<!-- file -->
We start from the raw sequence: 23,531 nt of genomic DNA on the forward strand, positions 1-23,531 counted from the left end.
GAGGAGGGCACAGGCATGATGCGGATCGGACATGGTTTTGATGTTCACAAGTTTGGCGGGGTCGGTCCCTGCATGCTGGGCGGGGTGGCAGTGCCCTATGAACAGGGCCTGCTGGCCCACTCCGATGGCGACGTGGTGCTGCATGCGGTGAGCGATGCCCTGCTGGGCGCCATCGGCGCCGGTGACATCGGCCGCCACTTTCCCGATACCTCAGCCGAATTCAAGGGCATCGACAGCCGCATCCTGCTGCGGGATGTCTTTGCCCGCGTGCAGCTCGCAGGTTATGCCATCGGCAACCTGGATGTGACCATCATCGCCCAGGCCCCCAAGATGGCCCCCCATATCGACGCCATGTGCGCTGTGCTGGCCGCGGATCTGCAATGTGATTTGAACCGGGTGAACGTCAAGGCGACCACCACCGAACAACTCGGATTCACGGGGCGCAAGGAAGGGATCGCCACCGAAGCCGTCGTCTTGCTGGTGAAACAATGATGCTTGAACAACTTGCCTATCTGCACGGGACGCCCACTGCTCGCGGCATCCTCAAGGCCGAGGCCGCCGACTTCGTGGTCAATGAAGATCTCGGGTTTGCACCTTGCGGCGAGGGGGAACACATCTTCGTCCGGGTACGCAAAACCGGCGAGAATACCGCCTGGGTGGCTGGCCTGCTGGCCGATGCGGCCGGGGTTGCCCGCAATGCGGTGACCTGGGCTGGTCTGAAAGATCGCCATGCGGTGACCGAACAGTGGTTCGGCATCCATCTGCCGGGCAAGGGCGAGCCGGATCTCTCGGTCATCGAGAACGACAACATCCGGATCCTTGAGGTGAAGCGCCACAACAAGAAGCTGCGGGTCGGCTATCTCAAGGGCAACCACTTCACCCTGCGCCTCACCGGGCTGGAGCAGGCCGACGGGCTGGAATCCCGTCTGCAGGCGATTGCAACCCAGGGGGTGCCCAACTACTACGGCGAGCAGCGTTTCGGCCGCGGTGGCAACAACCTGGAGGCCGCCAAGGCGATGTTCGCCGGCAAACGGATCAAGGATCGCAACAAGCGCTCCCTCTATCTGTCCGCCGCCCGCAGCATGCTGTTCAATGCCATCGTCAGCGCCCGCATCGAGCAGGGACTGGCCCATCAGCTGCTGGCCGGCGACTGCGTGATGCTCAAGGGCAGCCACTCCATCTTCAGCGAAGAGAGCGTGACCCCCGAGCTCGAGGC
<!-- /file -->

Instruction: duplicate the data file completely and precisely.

We start from the raw sequence: 23,531 nt of genomic DNA on the forward strand, positions 1-23,531 counted from the left end.
GAGGAGGGCACAGGCATGATGCGGATCGGACATGGTTTTGATGTTCACAAGTTTGGCGGGGTCGGTCCCTGCATGCTGGGCGGGGTGGCAGTGCCCTATGAACAGGGCCTGCTGGCCCACTCCGATGGCGACGTGGTGCTGCATGCGGTGAGCGATGCCCTGCTGGGCGCCATCGGCGCCGGTGACATCGGCCGCCACTTTCCCGATACCTCAGCCGAATTCAAGGGCATCGACAGCCGCATCCTGCTGCGGGATGTCTTTGCCCGCGTGCAGCTCGCAGGTTATGCCATCGGCAACCTGGATGTGACCATCATCGCCCAGGCCCCCAAGATGGCCCCCCATATCGACGCCATGTGCGCTGTGCTGGCCGCGGATCTGCAATGTGATTTGAACCGGGTGAACGTCAAGGCGACCACCACCGAACAACTCGGATTCACGGGGCGCAAGGAAGGGATCGCCACCGAAGCCGTCGTCTTGCTGGTGAAACAATGATGCTTGAACAACTTGCCTATCTGCACGGGACGCCCACTGCTCGCGGCATCCTCAAGGCCGAGGCCGCCGACTTCGTGGTCAATGAAGATCTCGGGTTTGCACCTTGCGGCGAGGGGGAACACATCTTCGTCCGGGTACGCAAAACCGGCGAGAATACCGCCTGGGTGGCTGGCCTGCTGGCCGATGCGGCCGGGGTTGCCCGCAATGCGGTGACCTGGGCTGGTCTGAAAGATCGCCATGCGGTGACCGAACAGTGGTTCGGCATCCATCTGCCGGGCAAGGGCGAGCCGGATCTCTCGGTCATCGAGAACGACAACATCCGGATCCTTGAGGTGAAGCGCCACAACAAGAAGCTGCGGGTCGGCTATCTCAAGGGCAACCACTTCACCCTGCGCCTCACCGGGCTGGAGCAGGCCGACGGGCTGGAATCCCGTCTGCAGGCGATTGCAACCCAGGGGGTGCCCAACTACTACGGCGAGCAGCGTTTCGGCCGCGGTGGCAACAACCTGGAGGCCGCCAAGGCGATGTTCGCCGGCAAACGGATCAAGGATCGCAACAAGCGCTCCCTCTATCTGTCCGCCGCCCGCAGCATGCTGTTCAATGCCATCGTCAGCGCCCGCATCGAGCAGGGACTGGCCCATCAGCTGCTGGCCGGCGACTGCGTGATGCTCAAGGGCAGCCACTCCATCTTCAGCGAAGAGAGCGTGACCCCCGAGCTCGAGGC